Pat McCrory wants to have the last laugh directed at the Human Rights Campaign's efforts to repeal House Bill 2, but what is there to laugh about when it is at the expense of LGBT people?
In a series of radio interviews, McCrory celebrated that there wasn't a full repeal of HB 2. "The good news is this: The HRC lost the battle," McCrory said during an appearance on Washington Watch with Tony Perkins, the president of the Family Research Council, an organization that the progressive Southern Poverty Law Center labels a hate group. “With their resources and power and money, and their trying to get some other corporations to help support them in the battle ... [The] fact of the matter is, they did not get a full repeal of HB 2.”
Gov. Roy Cooper signed a partial repeal of HB 2 last week. He called it a "compromise," but LGBT advocates say it is a "kiss of death." House Bill 142, which was signed into law by Cooper, "forbids government entities from enacting rules on multiple-occupancy bathrooms, showers and changing rooms unless it's 'in accordance with an act of the General Assembly,'" according to CNN. The law also prevents local governments in the state from passing or amending nondiscrimination ordinances relating to employment or public accommodations until December 2020.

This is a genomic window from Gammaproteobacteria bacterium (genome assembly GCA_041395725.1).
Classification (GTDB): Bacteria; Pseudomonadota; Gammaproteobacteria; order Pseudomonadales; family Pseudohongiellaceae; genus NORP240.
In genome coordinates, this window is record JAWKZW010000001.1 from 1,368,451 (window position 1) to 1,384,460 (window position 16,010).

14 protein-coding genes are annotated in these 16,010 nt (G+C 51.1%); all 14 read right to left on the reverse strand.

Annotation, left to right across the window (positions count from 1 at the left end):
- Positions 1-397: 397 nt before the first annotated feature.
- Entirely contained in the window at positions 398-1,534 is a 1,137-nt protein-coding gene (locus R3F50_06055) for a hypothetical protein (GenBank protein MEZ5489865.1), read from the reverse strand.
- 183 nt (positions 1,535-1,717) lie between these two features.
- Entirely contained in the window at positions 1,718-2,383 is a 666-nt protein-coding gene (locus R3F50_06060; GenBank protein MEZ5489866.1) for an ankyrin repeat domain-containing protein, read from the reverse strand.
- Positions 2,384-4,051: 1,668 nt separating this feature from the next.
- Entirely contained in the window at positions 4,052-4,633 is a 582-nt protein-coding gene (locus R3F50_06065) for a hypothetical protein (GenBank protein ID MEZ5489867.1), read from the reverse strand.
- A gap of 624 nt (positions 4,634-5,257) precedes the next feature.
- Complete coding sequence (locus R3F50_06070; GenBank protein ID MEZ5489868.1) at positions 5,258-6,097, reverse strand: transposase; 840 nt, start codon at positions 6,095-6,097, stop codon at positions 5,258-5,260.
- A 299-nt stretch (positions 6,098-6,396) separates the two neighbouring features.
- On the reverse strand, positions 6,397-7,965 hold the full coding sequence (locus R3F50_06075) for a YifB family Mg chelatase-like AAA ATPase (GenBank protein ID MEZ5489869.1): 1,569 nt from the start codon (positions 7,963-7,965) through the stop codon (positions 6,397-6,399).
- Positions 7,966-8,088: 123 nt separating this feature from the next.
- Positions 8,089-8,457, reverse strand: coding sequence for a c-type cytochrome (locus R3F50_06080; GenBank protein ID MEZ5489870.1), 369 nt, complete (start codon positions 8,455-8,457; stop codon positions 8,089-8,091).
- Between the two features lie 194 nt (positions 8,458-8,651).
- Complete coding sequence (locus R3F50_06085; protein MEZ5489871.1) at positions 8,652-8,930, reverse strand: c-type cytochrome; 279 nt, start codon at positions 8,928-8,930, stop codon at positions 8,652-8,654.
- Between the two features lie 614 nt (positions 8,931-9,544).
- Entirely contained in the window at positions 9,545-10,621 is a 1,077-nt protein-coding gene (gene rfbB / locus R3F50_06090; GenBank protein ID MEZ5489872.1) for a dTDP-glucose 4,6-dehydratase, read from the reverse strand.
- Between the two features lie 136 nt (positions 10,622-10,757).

In an interview with The Charlotte Observer, McCrory defended his radio statements. "What I'm saying is that I supported the compromise, and the HRC did not," he said. "And I'm not the only one saying it wasn't a full repeal. That's what a compromise is."
HRC president Chad Griffin has been critical of the partial repeal of HB 2. "The rumored HB2 'deal' does nothing more than double-down on discrimination and would ensure North Carolina remains the worst state in the nation for LGBTQ people," he said in a statement last week. "The consequences of this hateful law will only continue without full repeal of HB2. Sellouts cave under pressure. Leaders fight for what's right."
The original law, adopted last year, prevented local governments from enacting or enforcing LGBT-inclusive employment nondiscrimination or public accommodations ordinances (affecting private businesses or contractors) and barred transgender people from using the restrooms, locker rooms, and other sex-segregated facilities that correspond with their gender identity, if these facilities are located in government buildings, including public elementary and secondary schools and state colleges and universities. It also barred localities from setting a minimum wage higher than the state’s, and until an earlier change, revoked the right of employees to sue for discrimination in state court.